Vol 23, No 9

Breaking of Large-Scale Filament due to Magnetic Reconnection and Consequent Partial Eruption

Kaifeng Kang, Yang Guo, Yan Li, Jingxing Wang and Jun Lin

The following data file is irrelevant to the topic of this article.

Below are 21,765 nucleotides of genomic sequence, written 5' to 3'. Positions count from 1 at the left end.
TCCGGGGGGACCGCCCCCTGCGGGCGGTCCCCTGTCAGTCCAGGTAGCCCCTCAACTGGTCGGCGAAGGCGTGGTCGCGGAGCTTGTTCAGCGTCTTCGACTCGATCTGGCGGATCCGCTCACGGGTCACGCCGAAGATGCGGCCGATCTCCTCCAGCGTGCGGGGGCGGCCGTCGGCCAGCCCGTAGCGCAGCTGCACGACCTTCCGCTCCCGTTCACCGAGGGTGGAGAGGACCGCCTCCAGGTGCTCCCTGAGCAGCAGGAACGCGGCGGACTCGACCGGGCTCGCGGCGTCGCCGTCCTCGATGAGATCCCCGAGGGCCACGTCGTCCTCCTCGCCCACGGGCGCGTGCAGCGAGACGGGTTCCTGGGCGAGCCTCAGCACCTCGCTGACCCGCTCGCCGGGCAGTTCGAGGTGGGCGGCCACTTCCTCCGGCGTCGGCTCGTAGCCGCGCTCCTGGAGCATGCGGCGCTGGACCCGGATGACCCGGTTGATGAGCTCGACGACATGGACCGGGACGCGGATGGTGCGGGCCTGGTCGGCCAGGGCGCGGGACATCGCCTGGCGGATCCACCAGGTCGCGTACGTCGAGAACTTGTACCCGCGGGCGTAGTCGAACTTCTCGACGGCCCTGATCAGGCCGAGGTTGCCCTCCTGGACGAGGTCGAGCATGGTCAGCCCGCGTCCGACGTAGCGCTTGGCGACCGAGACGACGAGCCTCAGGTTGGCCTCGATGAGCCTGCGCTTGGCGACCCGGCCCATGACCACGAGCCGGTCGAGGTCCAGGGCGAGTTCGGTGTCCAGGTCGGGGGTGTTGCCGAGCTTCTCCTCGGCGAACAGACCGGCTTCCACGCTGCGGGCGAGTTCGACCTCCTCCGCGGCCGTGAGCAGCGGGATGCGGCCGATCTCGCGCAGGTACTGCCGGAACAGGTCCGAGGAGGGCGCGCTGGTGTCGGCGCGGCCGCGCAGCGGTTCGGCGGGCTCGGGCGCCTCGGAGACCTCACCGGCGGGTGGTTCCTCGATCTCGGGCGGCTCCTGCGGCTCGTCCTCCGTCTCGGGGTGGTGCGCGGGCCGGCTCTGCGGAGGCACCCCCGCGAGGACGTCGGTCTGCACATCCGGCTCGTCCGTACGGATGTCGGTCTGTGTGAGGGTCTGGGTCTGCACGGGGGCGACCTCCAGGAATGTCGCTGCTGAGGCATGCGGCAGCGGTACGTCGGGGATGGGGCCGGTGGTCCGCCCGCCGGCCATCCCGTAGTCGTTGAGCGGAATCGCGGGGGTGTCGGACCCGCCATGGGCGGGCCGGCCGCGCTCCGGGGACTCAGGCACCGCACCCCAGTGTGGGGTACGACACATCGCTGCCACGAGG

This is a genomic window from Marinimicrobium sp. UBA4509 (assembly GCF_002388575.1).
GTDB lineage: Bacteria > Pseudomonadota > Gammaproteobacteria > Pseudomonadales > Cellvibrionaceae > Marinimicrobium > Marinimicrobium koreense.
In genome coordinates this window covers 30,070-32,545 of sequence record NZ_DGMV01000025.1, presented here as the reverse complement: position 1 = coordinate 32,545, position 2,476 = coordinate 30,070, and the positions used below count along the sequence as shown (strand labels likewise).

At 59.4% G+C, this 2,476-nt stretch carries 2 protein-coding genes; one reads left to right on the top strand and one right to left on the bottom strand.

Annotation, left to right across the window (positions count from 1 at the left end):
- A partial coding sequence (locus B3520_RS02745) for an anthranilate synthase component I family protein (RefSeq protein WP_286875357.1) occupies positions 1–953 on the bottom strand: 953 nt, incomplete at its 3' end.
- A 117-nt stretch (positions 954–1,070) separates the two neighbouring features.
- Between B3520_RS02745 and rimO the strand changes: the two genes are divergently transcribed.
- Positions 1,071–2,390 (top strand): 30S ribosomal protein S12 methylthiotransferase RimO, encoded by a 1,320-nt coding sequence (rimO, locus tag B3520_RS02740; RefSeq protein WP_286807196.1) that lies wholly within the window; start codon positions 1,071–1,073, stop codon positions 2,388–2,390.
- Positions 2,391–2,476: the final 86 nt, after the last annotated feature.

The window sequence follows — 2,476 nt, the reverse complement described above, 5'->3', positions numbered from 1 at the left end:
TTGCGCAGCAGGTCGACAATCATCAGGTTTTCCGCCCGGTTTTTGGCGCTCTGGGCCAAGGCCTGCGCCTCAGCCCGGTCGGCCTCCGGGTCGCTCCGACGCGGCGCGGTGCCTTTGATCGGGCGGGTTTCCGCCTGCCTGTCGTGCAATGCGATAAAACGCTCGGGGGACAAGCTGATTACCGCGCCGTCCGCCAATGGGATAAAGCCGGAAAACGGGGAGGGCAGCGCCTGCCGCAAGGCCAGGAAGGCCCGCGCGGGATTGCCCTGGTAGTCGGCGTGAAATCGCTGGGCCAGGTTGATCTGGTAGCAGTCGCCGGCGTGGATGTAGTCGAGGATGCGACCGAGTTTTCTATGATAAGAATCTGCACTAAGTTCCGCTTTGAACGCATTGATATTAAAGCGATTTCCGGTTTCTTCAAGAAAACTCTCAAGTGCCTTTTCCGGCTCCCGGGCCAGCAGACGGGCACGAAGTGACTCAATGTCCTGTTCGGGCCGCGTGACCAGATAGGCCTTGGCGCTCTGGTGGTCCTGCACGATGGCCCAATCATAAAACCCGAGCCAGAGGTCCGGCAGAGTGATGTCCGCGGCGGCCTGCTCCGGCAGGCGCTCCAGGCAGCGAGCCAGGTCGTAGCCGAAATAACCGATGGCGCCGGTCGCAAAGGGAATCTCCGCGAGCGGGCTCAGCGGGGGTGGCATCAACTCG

Following our previous work, we studied the partial eruption of a large-scale horse-shoe-like filament that had been observed in a decaying active region on the solar disk for more than 4.5 days. The filament became active after it was broken into two pieces, P1 and P2 seen in Hα, by magnetic reconnection between the magnetic field around it and that of a newly emerging active region nearby. P1 eventually erupted 13 hr after the breaking and escaped from the Sun, developing to a fast coronal mass ejection, and P2 stayed. But the mass in P1 falling down to P2 in the eruption suggests that the global magnetic fields over P1 and P2 were still connected to each other prior to the eruption. The reconnection process breaking the filament occurred outside the filament, and P1 and P2 were located almost at the same altitude, so the fashion of the filament partial eruption studied here differs from that of the "double-decker model" and that of reconnection inside the filament. Analyzing the decay indices of the background fields above P1 and P2, n1 and n2, showed that the altitude where n1 exceeds the critical value of nc = 1.5 for the loss of equilibrium or the torus instability is lower than that where n2 > nc, and that n1 > n2 always holds at all altitudes. Combining this fact with that the eruption occurred 13 hr after filament was broken by reconnection, we conclude that the eruption of P1 was triggered by the loss of equilibrium or the torus instability in the configuration, and magnetic reconnection breaking the filament helped weaken the confinement of the background field on P1, allowing P1 to erupt. Detailed features of the eruption and the corresponding physical scenario were also discussed.


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